Coast Coho require a complex suite of habitat types while residing in freshwater. Many of these rely on the presence of large wood in the channel and floodplain. Large wood increases the connectivity of stream channels with their floodplain terraces and promotes slow moving side channels and alcoves that allow juveniles to escape high winter flows. Deep, cool pools created by large wood provide juveniles with refuge from high summer water temperatures and support macro-invertebrate communities (food). Coarse sediments captured above and below installed wood provide spawning gravel, which is essential in systems that are deficient in large wood and, consequently, are often dominated by bedrock substrates.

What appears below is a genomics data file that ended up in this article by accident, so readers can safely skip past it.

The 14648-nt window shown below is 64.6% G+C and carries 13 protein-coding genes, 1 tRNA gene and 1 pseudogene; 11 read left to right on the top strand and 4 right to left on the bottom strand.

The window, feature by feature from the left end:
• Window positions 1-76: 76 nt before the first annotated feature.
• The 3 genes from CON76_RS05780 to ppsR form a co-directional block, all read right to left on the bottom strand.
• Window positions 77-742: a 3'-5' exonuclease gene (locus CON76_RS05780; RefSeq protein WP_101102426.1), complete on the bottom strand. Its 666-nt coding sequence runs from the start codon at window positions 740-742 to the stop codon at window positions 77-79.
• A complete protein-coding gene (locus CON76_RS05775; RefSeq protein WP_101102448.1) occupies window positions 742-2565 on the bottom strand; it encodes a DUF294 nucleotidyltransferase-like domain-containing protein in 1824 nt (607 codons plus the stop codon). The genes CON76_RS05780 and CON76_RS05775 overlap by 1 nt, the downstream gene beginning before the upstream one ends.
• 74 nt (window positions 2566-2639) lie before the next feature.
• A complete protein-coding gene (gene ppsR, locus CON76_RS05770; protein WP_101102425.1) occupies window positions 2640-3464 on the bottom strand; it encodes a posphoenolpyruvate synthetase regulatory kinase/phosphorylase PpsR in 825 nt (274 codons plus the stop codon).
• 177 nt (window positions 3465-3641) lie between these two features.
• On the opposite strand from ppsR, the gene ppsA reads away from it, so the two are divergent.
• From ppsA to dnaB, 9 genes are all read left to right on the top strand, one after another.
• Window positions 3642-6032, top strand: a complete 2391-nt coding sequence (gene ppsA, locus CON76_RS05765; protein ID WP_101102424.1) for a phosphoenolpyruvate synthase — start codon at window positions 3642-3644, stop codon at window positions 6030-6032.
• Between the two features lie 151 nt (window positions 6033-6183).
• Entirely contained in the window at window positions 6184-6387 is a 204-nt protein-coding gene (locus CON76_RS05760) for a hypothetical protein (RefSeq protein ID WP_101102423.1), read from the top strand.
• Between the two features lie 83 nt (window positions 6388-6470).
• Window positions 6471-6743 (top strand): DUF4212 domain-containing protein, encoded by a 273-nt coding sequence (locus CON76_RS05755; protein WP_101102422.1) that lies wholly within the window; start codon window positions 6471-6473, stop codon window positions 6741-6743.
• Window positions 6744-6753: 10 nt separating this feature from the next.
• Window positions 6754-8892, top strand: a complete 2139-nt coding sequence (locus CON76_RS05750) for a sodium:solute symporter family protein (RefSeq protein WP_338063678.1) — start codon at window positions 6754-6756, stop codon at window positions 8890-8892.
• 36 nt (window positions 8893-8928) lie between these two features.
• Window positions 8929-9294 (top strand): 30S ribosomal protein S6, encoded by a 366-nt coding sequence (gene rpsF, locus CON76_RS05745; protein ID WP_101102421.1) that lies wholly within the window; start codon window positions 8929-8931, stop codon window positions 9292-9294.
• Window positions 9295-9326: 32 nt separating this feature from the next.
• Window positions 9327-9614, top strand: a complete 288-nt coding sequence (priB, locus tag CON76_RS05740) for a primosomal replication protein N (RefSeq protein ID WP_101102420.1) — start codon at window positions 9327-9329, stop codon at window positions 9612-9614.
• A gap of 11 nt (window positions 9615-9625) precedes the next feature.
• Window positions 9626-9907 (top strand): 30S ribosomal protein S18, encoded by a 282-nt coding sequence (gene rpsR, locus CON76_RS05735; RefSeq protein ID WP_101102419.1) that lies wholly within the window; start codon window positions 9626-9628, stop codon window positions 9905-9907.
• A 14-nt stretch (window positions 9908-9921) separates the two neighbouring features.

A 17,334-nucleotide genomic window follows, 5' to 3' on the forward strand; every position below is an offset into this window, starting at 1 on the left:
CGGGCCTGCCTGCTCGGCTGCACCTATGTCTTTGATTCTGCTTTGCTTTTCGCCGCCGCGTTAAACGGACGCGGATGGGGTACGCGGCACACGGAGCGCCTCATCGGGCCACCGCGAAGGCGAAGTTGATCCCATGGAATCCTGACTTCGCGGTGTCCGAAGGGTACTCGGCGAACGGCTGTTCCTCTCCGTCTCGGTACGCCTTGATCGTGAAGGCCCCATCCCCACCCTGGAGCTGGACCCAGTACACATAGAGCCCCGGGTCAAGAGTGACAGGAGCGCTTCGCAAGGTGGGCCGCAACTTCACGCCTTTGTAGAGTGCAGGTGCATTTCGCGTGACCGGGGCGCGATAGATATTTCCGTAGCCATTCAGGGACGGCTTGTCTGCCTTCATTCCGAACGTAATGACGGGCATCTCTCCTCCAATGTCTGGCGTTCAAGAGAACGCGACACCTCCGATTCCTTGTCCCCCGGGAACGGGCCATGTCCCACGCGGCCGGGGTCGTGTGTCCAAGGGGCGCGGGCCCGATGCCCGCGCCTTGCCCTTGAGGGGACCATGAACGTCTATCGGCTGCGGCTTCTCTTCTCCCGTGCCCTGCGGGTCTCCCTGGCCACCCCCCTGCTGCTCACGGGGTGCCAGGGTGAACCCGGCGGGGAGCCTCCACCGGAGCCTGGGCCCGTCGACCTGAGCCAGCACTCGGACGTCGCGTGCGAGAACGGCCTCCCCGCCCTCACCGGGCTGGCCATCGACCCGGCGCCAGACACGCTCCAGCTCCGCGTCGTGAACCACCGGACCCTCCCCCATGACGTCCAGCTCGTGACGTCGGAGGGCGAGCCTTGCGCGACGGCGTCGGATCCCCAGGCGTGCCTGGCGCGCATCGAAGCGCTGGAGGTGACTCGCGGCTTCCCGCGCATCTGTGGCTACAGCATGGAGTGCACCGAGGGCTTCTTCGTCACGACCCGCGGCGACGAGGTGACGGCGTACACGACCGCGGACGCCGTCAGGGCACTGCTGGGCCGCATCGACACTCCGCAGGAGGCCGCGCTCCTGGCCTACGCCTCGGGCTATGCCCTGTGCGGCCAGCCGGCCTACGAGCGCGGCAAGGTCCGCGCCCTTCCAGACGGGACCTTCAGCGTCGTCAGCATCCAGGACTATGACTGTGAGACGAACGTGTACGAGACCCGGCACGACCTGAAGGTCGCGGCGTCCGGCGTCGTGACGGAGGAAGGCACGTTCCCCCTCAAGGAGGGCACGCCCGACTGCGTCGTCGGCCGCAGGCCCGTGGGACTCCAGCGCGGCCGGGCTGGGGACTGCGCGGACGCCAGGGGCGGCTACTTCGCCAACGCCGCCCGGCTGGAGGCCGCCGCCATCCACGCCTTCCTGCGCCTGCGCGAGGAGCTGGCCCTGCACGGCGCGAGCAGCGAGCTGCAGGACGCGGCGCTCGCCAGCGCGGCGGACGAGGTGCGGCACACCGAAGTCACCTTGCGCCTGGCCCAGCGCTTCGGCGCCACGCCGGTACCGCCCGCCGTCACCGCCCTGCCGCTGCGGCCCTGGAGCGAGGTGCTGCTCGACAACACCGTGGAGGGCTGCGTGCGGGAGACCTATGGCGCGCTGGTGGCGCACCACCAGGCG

Land use on the coast has a long history of reducing the complexity of coho streams by removing beaver dams and other large wood structures. The targeted installation of large wood in streams benefits both the juvenile and adult life-stages of Coho salmon by enhancing watershed function and generating high quality habitats. In particular, the strategic placement of large wood (often including root wads) encourages water to pool, increases side channel flow, decreases water velocity, and provides cover from predators. A study conducted in western Oregon and Washington indicated that wintertime juvenile Coho densities were 3.2 times higher in streams treated with large wood compared to streams without the addition of wood (Roni and Quinn 2001).